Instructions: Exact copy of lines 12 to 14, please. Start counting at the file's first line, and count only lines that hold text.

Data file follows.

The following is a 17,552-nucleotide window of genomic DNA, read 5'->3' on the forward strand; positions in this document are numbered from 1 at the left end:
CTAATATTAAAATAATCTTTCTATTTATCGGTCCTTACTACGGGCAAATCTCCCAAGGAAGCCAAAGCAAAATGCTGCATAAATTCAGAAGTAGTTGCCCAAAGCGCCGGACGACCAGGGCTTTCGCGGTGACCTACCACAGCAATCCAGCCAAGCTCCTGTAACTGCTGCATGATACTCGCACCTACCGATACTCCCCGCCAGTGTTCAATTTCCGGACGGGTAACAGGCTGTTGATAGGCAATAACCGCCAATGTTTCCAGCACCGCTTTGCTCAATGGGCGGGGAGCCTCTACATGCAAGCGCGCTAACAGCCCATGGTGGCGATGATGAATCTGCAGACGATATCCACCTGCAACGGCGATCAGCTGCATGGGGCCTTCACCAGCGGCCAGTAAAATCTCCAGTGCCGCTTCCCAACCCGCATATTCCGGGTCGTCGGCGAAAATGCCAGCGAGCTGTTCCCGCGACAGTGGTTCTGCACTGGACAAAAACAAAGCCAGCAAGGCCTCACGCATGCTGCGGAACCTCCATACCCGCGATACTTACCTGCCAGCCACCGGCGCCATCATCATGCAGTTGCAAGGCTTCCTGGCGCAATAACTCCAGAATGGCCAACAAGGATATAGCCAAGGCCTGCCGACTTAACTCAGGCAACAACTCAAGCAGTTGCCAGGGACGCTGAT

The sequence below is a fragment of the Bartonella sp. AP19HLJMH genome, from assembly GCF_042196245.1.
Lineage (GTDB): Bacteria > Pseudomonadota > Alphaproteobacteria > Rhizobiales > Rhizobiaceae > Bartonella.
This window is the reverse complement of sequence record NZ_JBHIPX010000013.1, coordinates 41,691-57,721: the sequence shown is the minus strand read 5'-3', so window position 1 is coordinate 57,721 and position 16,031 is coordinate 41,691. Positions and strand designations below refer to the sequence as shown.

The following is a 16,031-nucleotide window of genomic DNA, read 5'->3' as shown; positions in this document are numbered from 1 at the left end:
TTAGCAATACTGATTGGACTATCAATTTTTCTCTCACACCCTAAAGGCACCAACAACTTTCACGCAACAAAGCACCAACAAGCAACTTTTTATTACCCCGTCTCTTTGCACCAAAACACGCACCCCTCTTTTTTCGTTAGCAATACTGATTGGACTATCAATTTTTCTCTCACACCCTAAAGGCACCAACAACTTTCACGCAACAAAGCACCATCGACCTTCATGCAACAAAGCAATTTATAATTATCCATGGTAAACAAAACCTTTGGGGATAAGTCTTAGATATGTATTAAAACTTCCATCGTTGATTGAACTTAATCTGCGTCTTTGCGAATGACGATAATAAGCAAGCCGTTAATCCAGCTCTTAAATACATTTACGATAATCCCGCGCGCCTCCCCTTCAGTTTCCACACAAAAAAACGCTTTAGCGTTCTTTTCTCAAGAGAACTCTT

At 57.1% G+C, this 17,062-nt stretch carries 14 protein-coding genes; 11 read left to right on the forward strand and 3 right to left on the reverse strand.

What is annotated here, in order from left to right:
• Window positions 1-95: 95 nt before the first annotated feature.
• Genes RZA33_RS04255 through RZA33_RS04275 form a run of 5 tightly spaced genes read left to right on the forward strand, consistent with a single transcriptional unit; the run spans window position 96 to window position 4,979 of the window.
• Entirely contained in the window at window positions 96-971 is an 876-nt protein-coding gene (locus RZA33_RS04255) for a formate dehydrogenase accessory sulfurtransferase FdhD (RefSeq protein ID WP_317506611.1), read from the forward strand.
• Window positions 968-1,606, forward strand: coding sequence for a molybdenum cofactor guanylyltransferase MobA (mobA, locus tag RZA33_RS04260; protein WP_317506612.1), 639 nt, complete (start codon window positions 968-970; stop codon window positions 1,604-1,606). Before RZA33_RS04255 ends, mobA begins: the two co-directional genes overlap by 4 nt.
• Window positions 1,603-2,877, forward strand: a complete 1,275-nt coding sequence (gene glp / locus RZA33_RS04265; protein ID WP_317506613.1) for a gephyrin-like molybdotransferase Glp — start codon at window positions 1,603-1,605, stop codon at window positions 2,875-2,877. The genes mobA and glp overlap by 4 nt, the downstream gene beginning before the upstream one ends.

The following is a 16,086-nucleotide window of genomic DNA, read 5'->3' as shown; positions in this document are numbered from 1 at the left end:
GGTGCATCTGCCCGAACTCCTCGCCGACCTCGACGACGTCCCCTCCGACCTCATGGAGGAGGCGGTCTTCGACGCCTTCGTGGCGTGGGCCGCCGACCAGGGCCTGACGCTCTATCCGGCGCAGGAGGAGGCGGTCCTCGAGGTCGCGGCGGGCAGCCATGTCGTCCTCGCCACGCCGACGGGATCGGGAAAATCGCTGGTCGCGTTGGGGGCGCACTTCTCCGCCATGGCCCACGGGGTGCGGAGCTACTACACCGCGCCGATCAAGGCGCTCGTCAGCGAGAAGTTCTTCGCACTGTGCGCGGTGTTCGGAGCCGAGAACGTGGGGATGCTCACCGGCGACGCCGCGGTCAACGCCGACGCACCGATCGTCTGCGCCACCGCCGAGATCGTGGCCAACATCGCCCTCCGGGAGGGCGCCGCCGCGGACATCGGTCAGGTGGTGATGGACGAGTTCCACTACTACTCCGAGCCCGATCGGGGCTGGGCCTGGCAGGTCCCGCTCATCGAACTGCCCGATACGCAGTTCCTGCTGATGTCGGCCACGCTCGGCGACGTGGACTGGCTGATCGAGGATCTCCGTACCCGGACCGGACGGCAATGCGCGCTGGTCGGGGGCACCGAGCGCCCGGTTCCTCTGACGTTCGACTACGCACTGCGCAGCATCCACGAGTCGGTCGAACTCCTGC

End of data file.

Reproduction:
• Entirely contained in the window at window positions 96-971 is an 876-nt protein-coding gene (locus RZA33_RS04255) for a formate dehydrogenase accessory sulfurtransferase FdhD (RefSeq protein ID WP_317506611.1), read from the forward strand.
• Window positions 968-1,606, forward strand: coding sequence for a molybdenum cofactor guanylyltransferase MobA (mobA, locus tag RZA33_RS04260; protein WP_317506612.1), 639 nt, complete (start codon window positions 968-970; stop codon window positions 1,604-1,606). Before RZA33_RS04255 ends, mobA begins: the two co-directional genes overlap by 4 nt.
• Window positions 1,603-2,877, forward strand: a complete 1,275-nt coding sequence (gene glp / locus RZA33_RS04265; protein ID WP_317506613.1) for a gephyrin-like molybdotransferase Glp — start codon at window positions 1,603-1,605, stop codon at window positions 2,875-2,877. The genes mobA and glp overlap by 4 nt, the downstream gene beginning before the upstream one ends.